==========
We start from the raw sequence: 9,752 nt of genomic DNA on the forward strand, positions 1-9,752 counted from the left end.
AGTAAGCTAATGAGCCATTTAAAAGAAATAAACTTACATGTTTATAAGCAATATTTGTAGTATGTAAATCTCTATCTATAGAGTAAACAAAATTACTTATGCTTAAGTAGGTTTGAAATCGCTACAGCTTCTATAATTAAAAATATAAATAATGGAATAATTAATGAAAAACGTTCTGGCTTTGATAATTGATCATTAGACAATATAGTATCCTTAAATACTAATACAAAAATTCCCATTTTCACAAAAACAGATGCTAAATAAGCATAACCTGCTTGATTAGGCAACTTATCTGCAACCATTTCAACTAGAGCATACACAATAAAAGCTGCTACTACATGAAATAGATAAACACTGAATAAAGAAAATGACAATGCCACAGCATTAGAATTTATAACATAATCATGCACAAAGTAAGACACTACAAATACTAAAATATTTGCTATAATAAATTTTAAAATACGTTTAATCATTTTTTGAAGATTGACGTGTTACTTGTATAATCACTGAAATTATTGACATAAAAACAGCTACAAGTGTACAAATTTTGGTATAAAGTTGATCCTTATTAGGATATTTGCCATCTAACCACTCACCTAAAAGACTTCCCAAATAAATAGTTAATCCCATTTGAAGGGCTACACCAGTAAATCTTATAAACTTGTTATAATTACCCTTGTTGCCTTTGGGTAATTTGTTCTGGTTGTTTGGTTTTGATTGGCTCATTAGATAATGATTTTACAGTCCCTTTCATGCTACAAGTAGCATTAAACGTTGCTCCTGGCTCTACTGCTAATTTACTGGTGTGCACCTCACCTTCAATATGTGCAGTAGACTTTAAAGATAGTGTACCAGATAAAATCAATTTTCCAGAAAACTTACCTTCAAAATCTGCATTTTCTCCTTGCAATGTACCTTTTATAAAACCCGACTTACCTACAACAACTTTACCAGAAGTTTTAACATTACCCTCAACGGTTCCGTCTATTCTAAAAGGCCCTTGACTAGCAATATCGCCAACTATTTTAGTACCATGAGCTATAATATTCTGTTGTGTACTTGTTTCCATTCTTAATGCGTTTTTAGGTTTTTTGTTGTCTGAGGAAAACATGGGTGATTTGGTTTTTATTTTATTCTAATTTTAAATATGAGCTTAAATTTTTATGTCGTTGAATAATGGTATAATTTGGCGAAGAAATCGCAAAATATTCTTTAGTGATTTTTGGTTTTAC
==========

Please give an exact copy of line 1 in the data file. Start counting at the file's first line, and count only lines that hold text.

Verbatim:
We start from the raw sequence: 9,752 nt of genomic DNA on the forward strand, positions 1-9,752 counted from the left end.